Garza, Rays fall short against Jays
Right-hander allows one run before floodgates open
TORONTO -- Rays manager Joe Maddon is a man who often has a lot to say. During his daily meetings with reporters, Maddon will include analytical thoughts and explanations in many of his answers to the questions he is asked.
However, after the Rays lost to the Blue Jays, 6-2, on Wednesday and with Blue Jays starter Shaun Marcum coming within one out of a complete-game shutout, there was not much that Maddon could say to describe the game.
"Marcum was good," Maddon said following the game, before reporters could even ask a question. "I knew that coming in. What? Did we triple our hit total against him lifetime? He makes good pitches, he keeps the ball down and changes speeds.
"He knows what he's doing and he's good. He beat us tonight."
Marcum (4-2) dominated the Rays for most of the game, allowing just one hit until the ninth inning. In the ninth, the Rays (17-16) were able to score two runs to chase the Jays' right-hander from the game, on an RBI double to the right-center-field gap by B.J. Upton.
The Tampa Bay runs did not matter in the loss, though, and in the Rays clubhouse after the game, Marcum was the subject of conversation. The Blue Jays (17-18) starter finished the day allowing just two runs on four hits over 8 2/3 innings. He walked one batter while striking out nine.
"Marcum threw really well," said Rays starter Matt Garza (1-1). "You have just got to tip your cap to him. To take a one-hit shutout into the ninth. You can't say much about it. He made his pitches when he had to and really stepped up."
To his credit, despite fighting through command issues, Garza was able to match Marcum for the first six innings, keeping the Jays off the scoreboard until the seventh. In that inning, with one out and runners on first and second, Jays shortstop and No. 9 hitter Marco Scutaro lined a single into left field that drove in Aaron Hill to give Toronto a 1-0 lead.
"Garza pitched well," said Maddon. "His command overall was maybe not as sharp as you'd like to be, when you look at the ball to strike ratio [59 strikes to 47 balls]. However, the ball was alive. He was throwing some bowling balls up there and getting the ground balls."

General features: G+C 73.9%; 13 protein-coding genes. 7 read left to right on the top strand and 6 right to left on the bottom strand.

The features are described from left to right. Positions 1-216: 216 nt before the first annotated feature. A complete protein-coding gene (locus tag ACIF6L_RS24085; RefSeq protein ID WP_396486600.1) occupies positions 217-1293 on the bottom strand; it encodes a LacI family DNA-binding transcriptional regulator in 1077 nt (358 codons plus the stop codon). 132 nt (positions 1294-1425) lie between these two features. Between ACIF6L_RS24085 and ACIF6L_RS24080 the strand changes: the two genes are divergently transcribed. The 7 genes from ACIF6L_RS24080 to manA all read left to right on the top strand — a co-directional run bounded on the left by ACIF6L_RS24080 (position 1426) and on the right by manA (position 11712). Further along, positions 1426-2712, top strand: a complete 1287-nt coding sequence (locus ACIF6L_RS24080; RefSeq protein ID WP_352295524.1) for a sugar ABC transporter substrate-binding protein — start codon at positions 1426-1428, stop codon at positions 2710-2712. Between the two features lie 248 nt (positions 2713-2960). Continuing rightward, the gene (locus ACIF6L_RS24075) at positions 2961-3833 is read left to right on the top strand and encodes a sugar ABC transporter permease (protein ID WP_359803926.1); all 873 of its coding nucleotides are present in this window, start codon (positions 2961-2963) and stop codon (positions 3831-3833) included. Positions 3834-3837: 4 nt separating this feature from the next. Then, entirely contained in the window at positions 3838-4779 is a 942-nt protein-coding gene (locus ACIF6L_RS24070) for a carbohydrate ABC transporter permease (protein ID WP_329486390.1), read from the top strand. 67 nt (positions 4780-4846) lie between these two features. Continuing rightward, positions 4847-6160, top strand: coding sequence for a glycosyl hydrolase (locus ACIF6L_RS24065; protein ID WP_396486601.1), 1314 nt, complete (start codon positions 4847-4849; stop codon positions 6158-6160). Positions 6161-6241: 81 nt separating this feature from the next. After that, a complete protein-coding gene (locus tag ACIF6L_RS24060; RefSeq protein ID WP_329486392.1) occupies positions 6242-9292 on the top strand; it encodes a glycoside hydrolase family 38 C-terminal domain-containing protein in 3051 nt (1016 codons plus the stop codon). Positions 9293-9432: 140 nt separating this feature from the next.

The Tampa right-hander allowed just one run on six hits over 6 2/3 innings. While the starter left the game trailing 1-0, a trio of Tampa Bay relievers were unable to keep the game within reach, allowing the Jays to tally five runs in the eighth inning. In the eighth, Jays third baseman Scott Rolen hit a two-run home run into the left-center-field stands and three different Toronto players hit RBI singles.
While the Tampa Bay offense could not get much going, Carlos Pena was a player who was feeling the heat after the game. The first baseman struck out three times on Wednesday, including in the ninth inning with a runner on second, to end the game. He has now struck out in eight of his last nine at-bats.
Following the loss, Maddon called Pena into his office for a closed-door meeting. When the meeting was finished, Pena told reporters that his manager just wanted to help relieve some of the pressure.
"Joe always has some great things to say," Pena said. "All he wants me to do is just go out there and enjoy myself. Not put too much pressure on myself. Just make sure I come out and have fun."
Pena also said that he is not going to allow his recent struggles to affect his thinking.
"The last two days have been kind of tough," he said. "Beyond that, I've had two weeks straight of great swings, great contact and great at-bats. So, am I going to define myself because of the last two days that I had?
"It's not practical to even think that way," he continued. "That's why it's so important, if you had a bad day, to throw it out the window and come back and play tomorrow."
David Singh is an associate reporter for MLB.com. This story was not subject to the approval of Major League Baseball or its clubs.